Diplomatic initiatives. Over the last decade India foreign policy establishment has endeavored to overcome the institutional neglect to which it had consigned Africa after the promising start of the post-colonial Non-Aligned Movement. Until 2003, the Ministry of External Affairs had only one joint secretary with responsibility for the singular Africa division; nowadays, three joint secretaries manage three regional divisions covering the continent. In the 1990s, India was closing down diplomatic missions in Africa as an economy measure; today it has twenty-five embassies or high commissions on the continent with four others scheduled to open over the next two years. The attention has already paid off. Last year the chair of the Council of Ministers of the Economic Community of West African States (ECOWAS), Foreign Minister Aïchatou Mindaoudou of Niger, threw the weight of the 15-member subregional group behind India's bid for a seat on the United Nations Security Council.
Building strategic partnerships. The specter of Mahatma Gandhi – who, it should be recalled, began his career as an activist in South Africa – notwithstanding, India's leadership has recognized that a rising power also needs the ability to project "hard power" in proportion to its economic and other elements of its "soft power." Since the end of the Cold War, India has participated in UN peacekeeping operations in Mozambique, Somalia, Angola, Sierra Leone, Ethiopia, Eritrea, the Democratic Republic of Congo (DRC), and Liberia. The Indian contingents with the missions between Ethiopia and Eritrea (UNMEE) and in the DRC (MONUC) represent the largest national contributions to both forces, while the contingent deployed since January to the Liberian mission (UNMIL) under Commander Seema Dhundia enjoys the distinction of being the first all-female UN peacekeeping unit ever deployed. India has also invested in future African military leaders, training officers from a number of African countries in the academies of its three service branches as well as the postgraduate National Defence College in New Delhi and Defence Services Staff College in Wellington.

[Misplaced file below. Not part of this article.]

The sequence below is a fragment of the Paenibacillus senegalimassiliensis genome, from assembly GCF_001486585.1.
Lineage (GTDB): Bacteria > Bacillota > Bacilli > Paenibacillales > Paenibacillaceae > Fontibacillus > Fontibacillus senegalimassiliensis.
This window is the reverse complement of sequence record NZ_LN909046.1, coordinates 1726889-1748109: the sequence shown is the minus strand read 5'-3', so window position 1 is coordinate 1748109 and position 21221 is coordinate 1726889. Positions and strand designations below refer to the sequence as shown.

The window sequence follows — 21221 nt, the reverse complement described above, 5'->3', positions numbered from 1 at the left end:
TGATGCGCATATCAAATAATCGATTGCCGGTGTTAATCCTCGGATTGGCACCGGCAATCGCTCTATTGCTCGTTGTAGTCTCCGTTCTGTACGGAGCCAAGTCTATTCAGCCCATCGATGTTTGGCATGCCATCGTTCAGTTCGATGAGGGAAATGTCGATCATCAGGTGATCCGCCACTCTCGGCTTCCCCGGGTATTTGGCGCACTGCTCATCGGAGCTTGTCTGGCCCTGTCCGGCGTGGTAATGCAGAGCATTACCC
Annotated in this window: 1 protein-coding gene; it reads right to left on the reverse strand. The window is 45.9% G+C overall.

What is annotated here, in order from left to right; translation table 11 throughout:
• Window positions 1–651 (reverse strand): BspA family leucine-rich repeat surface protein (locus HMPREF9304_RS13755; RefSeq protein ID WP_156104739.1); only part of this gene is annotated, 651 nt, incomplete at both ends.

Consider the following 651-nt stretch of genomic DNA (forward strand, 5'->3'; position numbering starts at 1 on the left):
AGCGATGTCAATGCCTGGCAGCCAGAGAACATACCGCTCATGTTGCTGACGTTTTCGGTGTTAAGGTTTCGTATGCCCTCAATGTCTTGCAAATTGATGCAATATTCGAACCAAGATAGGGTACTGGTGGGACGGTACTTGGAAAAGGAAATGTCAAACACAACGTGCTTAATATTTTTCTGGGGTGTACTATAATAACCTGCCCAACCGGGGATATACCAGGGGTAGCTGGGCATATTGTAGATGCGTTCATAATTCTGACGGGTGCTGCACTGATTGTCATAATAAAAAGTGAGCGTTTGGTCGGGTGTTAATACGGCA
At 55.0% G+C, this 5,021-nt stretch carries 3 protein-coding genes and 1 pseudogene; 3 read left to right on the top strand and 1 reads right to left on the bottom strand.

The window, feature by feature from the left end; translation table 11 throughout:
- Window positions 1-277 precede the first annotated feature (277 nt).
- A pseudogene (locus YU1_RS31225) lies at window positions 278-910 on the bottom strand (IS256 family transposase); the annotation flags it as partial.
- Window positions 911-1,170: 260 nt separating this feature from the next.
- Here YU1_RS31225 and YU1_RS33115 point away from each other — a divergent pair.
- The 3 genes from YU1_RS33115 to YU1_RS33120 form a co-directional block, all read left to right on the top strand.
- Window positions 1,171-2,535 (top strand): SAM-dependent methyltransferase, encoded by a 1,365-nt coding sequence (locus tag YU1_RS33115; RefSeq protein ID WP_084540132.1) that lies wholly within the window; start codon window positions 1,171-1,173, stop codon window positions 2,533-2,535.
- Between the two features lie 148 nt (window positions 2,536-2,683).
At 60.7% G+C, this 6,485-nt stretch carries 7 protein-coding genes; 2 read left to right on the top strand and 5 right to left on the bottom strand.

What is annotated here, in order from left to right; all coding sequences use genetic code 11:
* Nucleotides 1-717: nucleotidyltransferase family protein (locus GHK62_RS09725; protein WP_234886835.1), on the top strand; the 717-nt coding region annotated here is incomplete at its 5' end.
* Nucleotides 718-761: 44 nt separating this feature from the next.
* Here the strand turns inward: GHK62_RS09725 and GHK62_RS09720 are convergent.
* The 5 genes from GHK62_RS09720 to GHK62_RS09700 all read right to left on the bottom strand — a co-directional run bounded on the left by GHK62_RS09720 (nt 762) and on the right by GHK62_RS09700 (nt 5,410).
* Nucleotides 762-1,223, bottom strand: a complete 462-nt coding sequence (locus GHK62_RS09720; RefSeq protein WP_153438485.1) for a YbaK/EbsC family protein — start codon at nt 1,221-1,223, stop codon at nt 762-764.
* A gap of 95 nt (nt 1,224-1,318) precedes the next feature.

Earlier this year, Vice-Admiral J. Mudimu, chief of the South African Navy, paid an extended visit to his Indian counterpart, Admiral Sureesh Mehta, chief of the Naval Staff of the Indian Navy, to work out the mechanisms for cooperation between the two countries for regional security in the Indian Ocean, particularly for dealing with terrorism and piracy. The two officers also explore the possibility of creating a naval component to the loose trilateral political alliance of India, Brazil, and South Africa (IBSA) that was launched in 2004 achieve common positions at the UN, the Doha Rounds, and other multilateral settings for the three major "southern" nations.
Last year, the National Security Strategy of the United States of America declared that "Africa holds growing geo-strategic importance and is a high priority of this Administration" – as it should be for a region which not only currently supplies the U.S. with more hydrocarbons than the Middle East, but also presents significant political, security, and humanitarian challenges. However, while the growing influence of any other major actor on the continent bears very careful watching, there are a number of reasons why New Delhi's increased engagement in Africa, unlike that Beijing, ought to be cautiously welcomed in Washington.
First, India's modus operandi not only benefits Indians, it also benefits Africans. As Karen Monaghan, the National Intelligence Fellow at the Council on Foreign Relations, observed in an audio podcast last month, India can teach Africa a few things about the "importance of entrepreneurship" for "driving and generating jobs, and generating income, and generating growth," noting that "Indian companies are much more integrated into African society and the African economy," hiring locally and emphasize training Africans on how to maintain and repair the plants they build. In short, the lessons which India learned while freeing itself from the oppressive "Hindu rate of growth" with the economic liberalization begun in the 1990s under then-Finance Minister (now Prime Minister) Manmohan Singh are precisely those African states need to study for their own development, rather than the "no strings attached" blandishments which are offered to them by China's mercantilist mandarins. Moreover, for African states, many of which are plagued by instability, autocracy, and ethnic and religious strife, India offers the example of a successfully developing country where speakers of twenty-two different official languages (in addition to English) as well as an estimated 1,652 mother tongues have co-existed largely peacefully for six decades, acquiring ever greater national consciousness while building the world's largest democracy. Despite its difficult birth as an independent nation in the midst of the religious partition which created Pakistan, India is home to what, by most measures, is the second largest Muslim population of any nation in the world and, until the election today of his successor, had a widely popular Muslim, A.P.J. Abdul Kalam, as its president (the prime minister, who continues in office, is, as his name indicates, a Sikh, while the chair of the ruling coalition, Sonia Gandhi, is the Italian-born Roman Catholic widow of assassinated former Prime Minister Rajiv Gandhi).